Estelle

Friday, February 19, 2010

Depression is sort of a taboo subject in our society. People whisper "she's depressed" and they nod their heads knowingly at each other, as if it's some sort of contagious disease.

It's not.

I get sad. It's true, I do and I can't help it. Most of the time nothing has triggered the sadness. No one has died. I just don't feel... perky.

People don't understand that either. "What do you mean you're sad? Did someone die? Are your kids sick? Is your car broken? Does Jefe still have his job? Do you have a place to live? You have nothing to be sad about! Buck up little camper!"

I know all of that, but sometimes it's not that simple.

My favorite is when people tell me that if I would just focus on Christ more, or go to church more and read my scriptures better, then I wouldn't be sad. "God fills you with love" they say. While that is true, and I really do believe that, it doesn't stop those stupid sad demons from invading my life.

Sometimes you can't just "shake it off". The demons come in, set up camp and start a bonfire. Most of the time I am able to evict them as quickly as they set up shop... but other times? Not so much.

I joke a lot about it, my depression, because it makes it easier to "deal with". I have actually named those pesky demons... Or as I like to call them, my Crazy Lady.

I call my inner Crazy Lady Estelle. I found a photo of her on the Internet. I printed it off, framed it and its sitting in my kitchen window. It's a reminder that I'm in control. Usually.

I tell her "today you will not win. You will not control my thoughts!" Sometimes that works. Other times not so much.

I haven't ever wanted to blog about my depression, because really? Who wants to read about that? It's... well, depressing.

The truth is this: I have fought depression for the majority of my life. It has always been there, simmering on the proverbial back burner. At times it boils over, leaving a huge mess. Other times, its contained rather nicely in a very pretty red pot that's called my life.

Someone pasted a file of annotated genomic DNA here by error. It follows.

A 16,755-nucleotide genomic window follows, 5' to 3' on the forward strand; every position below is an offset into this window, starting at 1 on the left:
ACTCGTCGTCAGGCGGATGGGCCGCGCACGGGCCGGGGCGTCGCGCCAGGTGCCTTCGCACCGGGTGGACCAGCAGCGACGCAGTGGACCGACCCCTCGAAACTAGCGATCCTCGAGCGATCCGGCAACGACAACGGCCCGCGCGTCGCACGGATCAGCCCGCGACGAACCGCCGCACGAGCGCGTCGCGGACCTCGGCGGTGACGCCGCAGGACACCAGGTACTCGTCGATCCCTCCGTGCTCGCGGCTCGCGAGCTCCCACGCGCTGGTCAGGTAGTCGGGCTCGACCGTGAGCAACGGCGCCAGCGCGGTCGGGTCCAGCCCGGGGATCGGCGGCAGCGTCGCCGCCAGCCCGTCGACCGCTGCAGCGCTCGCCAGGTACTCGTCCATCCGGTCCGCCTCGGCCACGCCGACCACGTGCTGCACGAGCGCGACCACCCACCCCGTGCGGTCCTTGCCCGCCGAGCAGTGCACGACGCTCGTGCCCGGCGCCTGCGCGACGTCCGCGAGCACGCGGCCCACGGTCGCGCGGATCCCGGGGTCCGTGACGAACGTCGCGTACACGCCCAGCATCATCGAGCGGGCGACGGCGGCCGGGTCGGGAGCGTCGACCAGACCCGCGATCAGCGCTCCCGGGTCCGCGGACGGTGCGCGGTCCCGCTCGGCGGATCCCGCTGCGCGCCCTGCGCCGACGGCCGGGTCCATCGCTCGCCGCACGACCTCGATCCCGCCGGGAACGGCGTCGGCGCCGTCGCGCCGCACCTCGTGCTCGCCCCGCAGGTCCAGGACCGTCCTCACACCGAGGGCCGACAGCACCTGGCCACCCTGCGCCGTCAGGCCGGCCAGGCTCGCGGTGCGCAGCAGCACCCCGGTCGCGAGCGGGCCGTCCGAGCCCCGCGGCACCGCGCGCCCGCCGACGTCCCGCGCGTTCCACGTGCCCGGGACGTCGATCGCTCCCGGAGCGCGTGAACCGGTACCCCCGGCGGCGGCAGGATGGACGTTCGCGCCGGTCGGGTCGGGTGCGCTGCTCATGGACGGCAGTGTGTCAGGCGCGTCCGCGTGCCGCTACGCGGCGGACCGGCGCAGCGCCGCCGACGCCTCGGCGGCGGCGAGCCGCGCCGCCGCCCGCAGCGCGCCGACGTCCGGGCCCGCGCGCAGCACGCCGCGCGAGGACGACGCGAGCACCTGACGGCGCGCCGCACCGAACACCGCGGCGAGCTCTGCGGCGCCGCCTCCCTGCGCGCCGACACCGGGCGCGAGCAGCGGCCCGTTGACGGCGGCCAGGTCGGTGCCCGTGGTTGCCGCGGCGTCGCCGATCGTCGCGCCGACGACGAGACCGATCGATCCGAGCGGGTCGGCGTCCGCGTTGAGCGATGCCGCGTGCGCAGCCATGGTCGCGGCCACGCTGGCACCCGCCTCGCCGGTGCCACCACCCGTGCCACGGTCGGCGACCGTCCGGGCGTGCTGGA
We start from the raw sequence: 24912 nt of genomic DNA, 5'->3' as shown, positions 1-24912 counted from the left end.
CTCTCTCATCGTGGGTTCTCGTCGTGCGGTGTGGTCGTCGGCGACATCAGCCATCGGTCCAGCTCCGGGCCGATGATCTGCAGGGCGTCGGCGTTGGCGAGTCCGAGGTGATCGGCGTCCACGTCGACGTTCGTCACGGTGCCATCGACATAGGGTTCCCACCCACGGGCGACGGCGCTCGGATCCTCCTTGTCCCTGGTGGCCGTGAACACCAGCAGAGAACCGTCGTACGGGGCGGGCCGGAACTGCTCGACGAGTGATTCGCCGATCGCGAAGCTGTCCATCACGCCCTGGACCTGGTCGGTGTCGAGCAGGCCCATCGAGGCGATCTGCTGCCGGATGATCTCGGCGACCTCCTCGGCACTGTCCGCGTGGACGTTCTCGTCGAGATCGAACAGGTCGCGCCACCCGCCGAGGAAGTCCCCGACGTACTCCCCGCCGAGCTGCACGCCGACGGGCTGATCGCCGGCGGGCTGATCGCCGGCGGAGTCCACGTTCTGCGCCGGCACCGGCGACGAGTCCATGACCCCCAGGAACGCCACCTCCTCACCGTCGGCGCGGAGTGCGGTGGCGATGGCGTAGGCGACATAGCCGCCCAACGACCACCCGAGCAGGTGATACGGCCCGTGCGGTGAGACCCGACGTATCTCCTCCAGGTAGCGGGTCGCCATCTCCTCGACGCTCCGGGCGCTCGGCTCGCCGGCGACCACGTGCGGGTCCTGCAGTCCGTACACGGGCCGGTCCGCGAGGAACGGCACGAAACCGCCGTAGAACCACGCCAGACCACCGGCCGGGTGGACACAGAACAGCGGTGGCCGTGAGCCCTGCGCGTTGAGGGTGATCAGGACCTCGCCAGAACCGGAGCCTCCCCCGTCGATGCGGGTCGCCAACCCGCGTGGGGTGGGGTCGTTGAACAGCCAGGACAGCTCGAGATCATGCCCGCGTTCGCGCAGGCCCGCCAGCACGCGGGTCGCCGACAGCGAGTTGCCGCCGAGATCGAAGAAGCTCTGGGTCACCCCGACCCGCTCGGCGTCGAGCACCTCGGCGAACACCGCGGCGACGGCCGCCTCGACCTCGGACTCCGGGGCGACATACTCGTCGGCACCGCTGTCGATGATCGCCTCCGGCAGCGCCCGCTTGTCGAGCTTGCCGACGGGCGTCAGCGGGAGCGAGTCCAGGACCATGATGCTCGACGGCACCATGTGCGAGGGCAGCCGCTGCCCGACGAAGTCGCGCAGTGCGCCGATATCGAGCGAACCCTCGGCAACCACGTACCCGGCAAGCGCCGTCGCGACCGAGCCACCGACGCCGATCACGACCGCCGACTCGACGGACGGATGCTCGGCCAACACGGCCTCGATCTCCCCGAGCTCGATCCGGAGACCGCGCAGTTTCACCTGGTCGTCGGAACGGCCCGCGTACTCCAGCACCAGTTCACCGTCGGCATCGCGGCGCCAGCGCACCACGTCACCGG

My adult life has been littered with various attempts to control Estelle. She comes and goes as she pleases, never warning me of an impending visit. She shows up at the oddest times, wearing out her welcome rather fast. She and I battle for my sanity.

Lately, she has been winning a lot.

My friend Heather wrote this amazing post about depression back in July that I have been unable to stop thinking about. She said something incredibly profound:

She is carrying this disease and she thinks she isn't and then sometimes she thinks she is this disease. She is me and I am her and she is them and she is not.

I haven't been able to get that last line out of my head. She is me and I am her and she is them and she is not. In reality she is me and I am her and she is them and she is not.

I have depression. I see myself in my children. Yet I believe that I don't have to see this part of me in them. That is my wish and my prayer. That I can control Estelle and teach my children to hold their heads high with dignity and embrace the life that God has given them.

Even if she does become them, she doesn't own them. They are so much more than Estelle.


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47 monkeys jumping on the bed:

  1. Heather of the EO said...

    Well, you know I totally get it.

    I love your honesty and the way you expressed it. I absolutely love that you battle it out with a picture of Estelle.

    I too hope and pray that the cycle of depression in my family ends with me. But if it doesn't, I just want my boys to know it is NOT all that they are. Just a part that must be faced. And sometimes that part brings about some really beautiful things. Redemption is cool like that.

    Love you.

  2. Bonnie the Boss said...

    I love that you gave her a name! This is the second post today that I have read about depression. I also love your attitude about it. Somedays it just consumes you and you don't know how to dig yourself out of the mire!
    You are a great examlpe!

  3. Janice said...

    Yes, the subject should not be taboo. I have had my moments as well and fight like hell to keep them at bay. I get it.

    Interesting fact: Migraine sufferers are more prone to depression than the average person.